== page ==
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Logo of nihpaAbout Author manuscriptsSubmit a manuscriptNIH Public Access; Author Manuscript; Accepted for publication in peer reviewed journal;
 
J Adolesc Health. Author manuscript; available in PMC Aug 1, 2013.
Published in final edited form as:
PMCID: PMC3400928
NIHMSID: NIHMS372213
Risk and Developmental Heterogeneity in Previously-Institutionalized Children
Nim Tottenham1,2
1University of California Los Angeles
2Weill Cornell Medical College, Sackler Institute for Developmental Psychobiology, New York, NY
Corresponding Author: Nim Tottenham, PhD, University of California Los Angeles, Box 951563, Los Angeles, CA 90095, nimtottenham/at/ucla.edu, 310-794-7779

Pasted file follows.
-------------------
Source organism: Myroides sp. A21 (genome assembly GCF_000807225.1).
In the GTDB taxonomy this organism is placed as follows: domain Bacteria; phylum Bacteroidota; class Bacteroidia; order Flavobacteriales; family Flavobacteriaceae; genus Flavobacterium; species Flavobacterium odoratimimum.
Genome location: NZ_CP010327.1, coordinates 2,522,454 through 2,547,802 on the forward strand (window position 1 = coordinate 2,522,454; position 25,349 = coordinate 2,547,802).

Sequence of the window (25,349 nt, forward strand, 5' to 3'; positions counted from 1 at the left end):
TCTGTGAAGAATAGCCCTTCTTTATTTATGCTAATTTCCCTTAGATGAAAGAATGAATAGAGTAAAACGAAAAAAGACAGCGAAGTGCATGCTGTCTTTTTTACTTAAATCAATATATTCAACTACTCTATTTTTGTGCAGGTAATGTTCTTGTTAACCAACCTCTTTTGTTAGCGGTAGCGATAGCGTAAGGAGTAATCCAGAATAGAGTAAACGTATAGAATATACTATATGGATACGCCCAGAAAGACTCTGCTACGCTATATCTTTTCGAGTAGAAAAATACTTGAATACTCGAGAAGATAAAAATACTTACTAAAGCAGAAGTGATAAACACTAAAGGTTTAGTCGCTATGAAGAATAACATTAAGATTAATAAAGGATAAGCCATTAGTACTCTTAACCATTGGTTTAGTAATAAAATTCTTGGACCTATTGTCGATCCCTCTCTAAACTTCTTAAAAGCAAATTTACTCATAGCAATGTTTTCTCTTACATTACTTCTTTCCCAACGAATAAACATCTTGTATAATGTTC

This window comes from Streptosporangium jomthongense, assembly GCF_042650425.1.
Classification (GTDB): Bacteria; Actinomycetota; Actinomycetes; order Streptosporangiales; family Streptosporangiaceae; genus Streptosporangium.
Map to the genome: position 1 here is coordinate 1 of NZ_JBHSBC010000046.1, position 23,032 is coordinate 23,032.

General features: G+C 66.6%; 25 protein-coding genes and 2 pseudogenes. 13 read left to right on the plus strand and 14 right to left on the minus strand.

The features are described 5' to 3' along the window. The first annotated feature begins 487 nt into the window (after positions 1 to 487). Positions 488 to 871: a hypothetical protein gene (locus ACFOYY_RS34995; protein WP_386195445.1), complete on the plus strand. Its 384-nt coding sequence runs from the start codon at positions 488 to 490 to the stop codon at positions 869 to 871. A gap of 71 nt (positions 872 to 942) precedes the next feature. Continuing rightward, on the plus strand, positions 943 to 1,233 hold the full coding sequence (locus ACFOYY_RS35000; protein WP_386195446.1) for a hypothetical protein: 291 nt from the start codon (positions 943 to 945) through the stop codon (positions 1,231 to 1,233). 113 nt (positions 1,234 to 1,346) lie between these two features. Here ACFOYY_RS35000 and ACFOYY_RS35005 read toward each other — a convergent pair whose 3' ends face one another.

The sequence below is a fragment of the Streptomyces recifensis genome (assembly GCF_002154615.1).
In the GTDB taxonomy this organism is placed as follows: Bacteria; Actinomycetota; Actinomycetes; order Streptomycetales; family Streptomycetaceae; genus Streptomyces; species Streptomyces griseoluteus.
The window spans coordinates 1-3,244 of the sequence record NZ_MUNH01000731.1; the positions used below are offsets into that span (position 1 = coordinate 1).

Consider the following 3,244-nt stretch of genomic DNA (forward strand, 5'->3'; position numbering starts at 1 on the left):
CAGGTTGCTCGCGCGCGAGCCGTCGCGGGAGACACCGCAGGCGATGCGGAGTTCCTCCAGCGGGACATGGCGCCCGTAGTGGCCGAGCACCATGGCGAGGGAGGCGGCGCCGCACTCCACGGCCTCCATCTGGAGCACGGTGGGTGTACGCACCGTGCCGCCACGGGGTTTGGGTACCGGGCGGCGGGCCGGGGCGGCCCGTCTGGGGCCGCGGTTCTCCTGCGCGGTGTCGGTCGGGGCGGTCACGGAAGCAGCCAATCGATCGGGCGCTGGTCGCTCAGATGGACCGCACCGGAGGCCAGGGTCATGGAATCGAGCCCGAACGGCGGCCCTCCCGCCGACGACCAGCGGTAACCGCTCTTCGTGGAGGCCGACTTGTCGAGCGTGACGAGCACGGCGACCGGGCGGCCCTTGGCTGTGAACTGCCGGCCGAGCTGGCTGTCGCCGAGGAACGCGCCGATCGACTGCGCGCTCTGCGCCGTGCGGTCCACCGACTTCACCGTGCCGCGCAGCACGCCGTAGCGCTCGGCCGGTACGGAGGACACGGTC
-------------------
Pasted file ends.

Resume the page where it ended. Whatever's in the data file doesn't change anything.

Abstract
This manuscript presents an overview of the developmental outcomes of children adopted from institutional care. I describe how institutional care is a risk factor for typical human development and describe the areas of development, both behavioral and neurobiological, that are most vulnerable to this risk. Also described is variation in outcome and resilience, where some children thrive despite exposure to adverse rearing conditions. I conclude with an emphasis on heterogeneity in outcome, describing how the risk associated with institutional care is not a deterministic factor, but rather an influential one.